Masterpiece: The Iliad

DHARMAVADANA introduces the great epic of war, love and human struggle

Sing, goddess, the anger of Peleus’ son Achilleus

and its devastation, which put pains thousandfold upon the Achaians

–  Iliad, Book I, lines 1-2 (1)

It seems impudent in a way to write about the Iliad as a mere masterpiece. Homer’s sublime poem really belongs in a higher category, of works so great that they have broken free of the human world from which they emerged. It would fit better in a list that included the Pyramids, the Parthenon, the cave paintings at Lascaux, the Kamakura Buddha and perhaps the Mona Lisa, artefacts that seem to stand alone in their significance and transcendent luminosity (2). But perhaps the gods will forgive us.

            Argument has long raged over who Homer was, whether he existed at all, whether he composed both the Iliad and the Odyssey, and whether he was responsible for all of either epic. The majority of scholars now accept that the Iliad is the creation of one author, probably knitting together and expanding on existing epic matter which had been handed down orally. The poem’s clear architecture, its signs of a single story-teller’s art and consistencies of style make the idea of a ‘committee’ or random succession of authors implausible. Whether this one poet was really called ‘Homer’ is another question. Though the main body of the Iliad was put together in probably the ninth century BCE (3), it’s possible that the name ‘Homer’ originally applied to a much more ancient semi-mythical bard. But the Greeks called their greatest poet Homer, and as we know of no other name for him, there seems no reason not to follow them. They ascribed the Odyssey to him also, but most scholars now think that the stylistic differences between the two epics make it likely that they were the work of different hands.(4)

            Whoever Homer ‘really’ was, it is beyond doubt that he was a genius of the highest possible order. This is evident not only in the haunting power of his poetry – his arresting images, his vivid descriptions of battle, nature, domestic life and much else – or the craft of his narrative structure, but in his deep humanity. Homer cares profoundly about his characters, on both the Greek (or ‘Achaian’) and the Trojan side, despite their many foibles and even wickedness. Not only are his major characters described in captivating detail and with great psychological consistency, but his minor characters too – and even animals – are painted with love and skill. The theme of the poem, also, goes much deeper than ‘the wrath of Achilles’ (or ‘Achilleus’ in Richmond Lattimore’s more accurate transcription) as Homer announces it at the start: it is, really, the tragedy of Achilles as a warrior of the Greek heroic age, and by extension that of all young men fighting for glory (or for their country) – the pity of war. Further even than this, the Iliad penetrates to the heart of all tragedies: the suffering woven through human life itself. Several great speeches and dramatic episodes make this clear, and the way that they still touch readers today reminds us of all the reasons why the Iliad has been treasured for millennia.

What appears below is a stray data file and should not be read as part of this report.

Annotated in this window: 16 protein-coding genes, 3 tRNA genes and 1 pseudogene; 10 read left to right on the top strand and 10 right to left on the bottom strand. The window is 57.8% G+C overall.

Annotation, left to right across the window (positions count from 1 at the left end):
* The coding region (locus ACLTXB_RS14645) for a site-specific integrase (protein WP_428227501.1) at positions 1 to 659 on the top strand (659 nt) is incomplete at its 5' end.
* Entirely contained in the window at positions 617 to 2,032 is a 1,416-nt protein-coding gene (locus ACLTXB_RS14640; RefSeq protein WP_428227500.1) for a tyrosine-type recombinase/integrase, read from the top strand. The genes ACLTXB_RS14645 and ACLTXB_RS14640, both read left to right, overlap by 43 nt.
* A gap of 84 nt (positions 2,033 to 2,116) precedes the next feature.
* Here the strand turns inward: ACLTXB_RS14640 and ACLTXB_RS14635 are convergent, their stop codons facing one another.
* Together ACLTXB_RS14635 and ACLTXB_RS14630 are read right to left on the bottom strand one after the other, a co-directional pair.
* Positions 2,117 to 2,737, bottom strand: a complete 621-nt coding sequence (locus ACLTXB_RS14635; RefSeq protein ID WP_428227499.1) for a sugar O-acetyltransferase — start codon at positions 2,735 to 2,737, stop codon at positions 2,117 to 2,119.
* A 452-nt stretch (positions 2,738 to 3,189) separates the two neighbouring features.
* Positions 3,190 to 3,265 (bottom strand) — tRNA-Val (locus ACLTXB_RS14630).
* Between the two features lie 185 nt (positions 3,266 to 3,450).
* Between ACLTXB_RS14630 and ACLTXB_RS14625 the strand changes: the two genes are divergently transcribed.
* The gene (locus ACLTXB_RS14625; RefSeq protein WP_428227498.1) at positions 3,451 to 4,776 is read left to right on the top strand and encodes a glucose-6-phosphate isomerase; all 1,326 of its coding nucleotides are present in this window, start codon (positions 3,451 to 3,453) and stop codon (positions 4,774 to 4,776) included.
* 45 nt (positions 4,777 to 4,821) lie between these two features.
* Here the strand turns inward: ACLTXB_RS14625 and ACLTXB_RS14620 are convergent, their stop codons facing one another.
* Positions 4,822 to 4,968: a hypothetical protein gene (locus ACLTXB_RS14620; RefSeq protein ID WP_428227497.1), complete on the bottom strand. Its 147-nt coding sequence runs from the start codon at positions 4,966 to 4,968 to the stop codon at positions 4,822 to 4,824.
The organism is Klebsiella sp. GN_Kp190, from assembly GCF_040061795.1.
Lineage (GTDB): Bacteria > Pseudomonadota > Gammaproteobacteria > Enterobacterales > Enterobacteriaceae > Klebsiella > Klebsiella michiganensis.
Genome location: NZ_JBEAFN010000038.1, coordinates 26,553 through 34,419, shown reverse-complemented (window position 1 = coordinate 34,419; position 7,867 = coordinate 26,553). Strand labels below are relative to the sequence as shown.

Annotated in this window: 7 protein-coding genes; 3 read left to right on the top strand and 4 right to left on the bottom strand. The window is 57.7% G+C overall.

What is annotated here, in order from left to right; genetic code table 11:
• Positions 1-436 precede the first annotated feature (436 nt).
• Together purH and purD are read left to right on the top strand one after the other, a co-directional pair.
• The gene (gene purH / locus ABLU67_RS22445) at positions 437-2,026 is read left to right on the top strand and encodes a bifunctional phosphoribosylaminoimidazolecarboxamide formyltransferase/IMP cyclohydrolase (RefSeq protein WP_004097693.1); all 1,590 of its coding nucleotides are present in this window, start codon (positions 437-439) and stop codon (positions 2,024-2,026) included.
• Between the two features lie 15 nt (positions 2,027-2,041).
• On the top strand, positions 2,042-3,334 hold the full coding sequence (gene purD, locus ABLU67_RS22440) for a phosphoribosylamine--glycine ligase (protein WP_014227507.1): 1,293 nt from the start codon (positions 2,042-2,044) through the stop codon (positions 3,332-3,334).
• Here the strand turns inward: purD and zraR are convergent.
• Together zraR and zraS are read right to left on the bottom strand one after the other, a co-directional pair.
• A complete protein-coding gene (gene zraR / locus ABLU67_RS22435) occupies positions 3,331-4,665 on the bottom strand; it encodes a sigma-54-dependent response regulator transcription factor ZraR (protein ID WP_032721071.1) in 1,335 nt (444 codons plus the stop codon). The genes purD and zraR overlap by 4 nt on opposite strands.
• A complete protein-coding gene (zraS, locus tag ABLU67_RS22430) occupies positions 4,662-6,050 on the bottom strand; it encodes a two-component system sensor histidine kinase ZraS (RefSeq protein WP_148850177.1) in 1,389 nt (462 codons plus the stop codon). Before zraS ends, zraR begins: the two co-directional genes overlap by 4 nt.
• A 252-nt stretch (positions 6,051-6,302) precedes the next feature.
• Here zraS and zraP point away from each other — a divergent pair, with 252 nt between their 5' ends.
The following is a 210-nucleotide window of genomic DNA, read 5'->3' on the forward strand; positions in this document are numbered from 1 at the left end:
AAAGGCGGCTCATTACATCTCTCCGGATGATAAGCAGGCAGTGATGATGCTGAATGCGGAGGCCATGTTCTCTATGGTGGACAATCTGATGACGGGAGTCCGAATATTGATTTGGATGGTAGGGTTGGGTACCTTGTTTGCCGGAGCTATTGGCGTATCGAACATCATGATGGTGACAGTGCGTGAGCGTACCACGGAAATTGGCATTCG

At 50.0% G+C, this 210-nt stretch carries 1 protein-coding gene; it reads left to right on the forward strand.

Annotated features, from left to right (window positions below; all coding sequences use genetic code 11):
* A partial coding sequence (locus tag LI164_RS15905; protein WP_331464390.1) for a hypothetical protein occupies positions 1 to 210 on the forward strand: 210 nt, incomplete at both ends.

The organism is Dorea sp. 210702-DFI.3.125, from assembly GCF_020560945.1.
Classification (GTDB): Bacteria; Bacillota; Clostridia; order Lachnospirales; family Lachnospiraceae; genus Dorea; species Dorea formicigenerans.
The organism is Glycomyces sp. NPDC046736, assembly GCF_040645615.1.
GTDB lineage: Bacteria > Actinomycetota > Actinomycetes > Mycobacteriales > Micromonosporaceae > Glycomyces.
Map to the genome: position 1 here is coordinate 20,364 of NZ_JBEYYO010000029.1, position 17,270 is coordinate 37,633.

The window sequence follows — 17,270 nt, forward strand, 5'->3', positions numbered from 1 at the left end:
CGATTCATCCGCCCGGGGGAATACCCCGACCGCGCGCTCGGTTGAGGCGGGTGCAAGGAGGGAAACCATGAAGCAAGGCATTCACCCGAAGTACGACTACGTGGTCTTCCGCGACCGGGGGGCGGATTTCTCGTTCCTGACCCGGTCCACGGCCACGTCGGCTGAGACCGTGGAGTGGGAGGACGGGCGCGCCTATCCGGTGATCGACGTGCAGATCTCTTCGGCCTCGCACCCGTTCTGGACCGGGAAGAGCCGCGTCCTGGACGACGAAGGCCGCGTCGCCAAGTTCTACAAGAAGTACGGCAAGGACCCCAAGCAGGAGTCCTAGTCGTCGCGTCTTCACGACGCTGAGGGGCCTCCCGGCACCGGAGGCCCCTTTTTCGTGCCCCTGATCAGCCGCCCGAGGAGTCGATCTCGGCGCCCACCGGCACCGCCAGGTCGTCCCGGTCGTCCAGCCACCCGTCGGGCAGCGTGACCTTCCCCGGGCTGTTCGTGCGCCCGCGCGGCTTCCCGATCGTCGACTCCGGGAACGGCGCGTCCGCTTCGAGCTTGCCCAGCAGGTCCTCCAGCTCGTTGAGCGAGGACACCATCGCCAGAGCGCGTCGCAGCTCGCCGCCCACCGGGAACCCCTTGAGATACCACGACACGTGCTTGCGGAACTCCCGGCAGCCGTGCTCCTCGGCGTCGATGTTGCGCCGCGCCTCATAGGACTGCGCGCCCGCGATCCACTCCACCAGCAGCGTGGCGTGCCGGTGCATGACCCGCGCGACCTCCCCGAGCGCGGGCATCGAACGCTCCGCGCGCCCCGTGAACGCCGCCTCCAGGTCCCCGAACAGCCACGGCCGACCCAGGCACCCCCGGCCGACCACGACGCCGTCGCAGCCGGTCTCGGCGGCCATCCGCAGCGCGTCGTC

The epic does not trace the whole outline of the ten-year Trojan War, but concentrates on one episode near its end. It opens when the Greeks have long been camped among their ships, beached on the coast of the Troad. A battle of wills begins between the leader of the Greek expedition, Agamemnon, and its most powerful hero, Achilles. As part of his spoils from a previous battle, Agamemnon has won Chryseis, but as she is the daughter of the Trojan priest of Apollo, the Achaian seer says he must give her back. His prestige threatened by this humiliation, Agamemnon agrees under pressure to do so but demands in Chryseis’s place the ‘prize’ that Achilles has won for himself, the lovely Briseis. Enraged by such a slight, Achilles says he will withdraw from all fighting – and begs Zeus, through his sea-goddess mother Thetis, to aid the Trojans. This way the Greeks will learn that they should have valued their foremost warrior more.

Thus removed from the central action of the poem, Achilles’s place is taken by Greek heroes whose power serves to remind us of him, such as Diomedes and Aias, until our suspenseful wait for his return is over. In the meantime, Homer develops our sympathy with Hektor, Troy’s greatest warrior, an intriguing character who plays as large a part in the epic overall as does Achilles – and not without reason, under Homer’s masterful control of his plot. As the Trojans press the weakened Greeks, Patroklos, Achilles’s favourite, dons his friend’s armour in a desperate attempt to frighten the enemy troops and push them back, and it is when Patroklos is killed by Hektor that the poem reaches its climax – Achilles’s vengeful destruction of Hektor – and the reader feels the great wheels of Homer’s story turning into their final positions. During the course of all this the poem looks back to the beginning of the war, and forward to its end, hinting at the future death of Achilles and the destruction of Troy, but the main action of the Iliad covers only a few weeks. The fighting unfolds before our eyes as if in real time.

            On the way, Homer’s cast of characters reveal almost every human trait it is possible to imagine: proud, temperamental but thoughtful Achilles; hot-headed, reckless, almost paranoid Agamemnon; romantic, vain Paris; lustful Helen, tortured by guilt; crafty, astute Odysseus; naive, loyal Patroklos; the comic gas-bag Nestor; Hektor, oscillating between heroism and his human fear of death and love of his family; and the great tragic figure of King Priam, Hektor’s father, for whom Homer reserves one of the greatest scenes in his poem, if not in all of classical literature.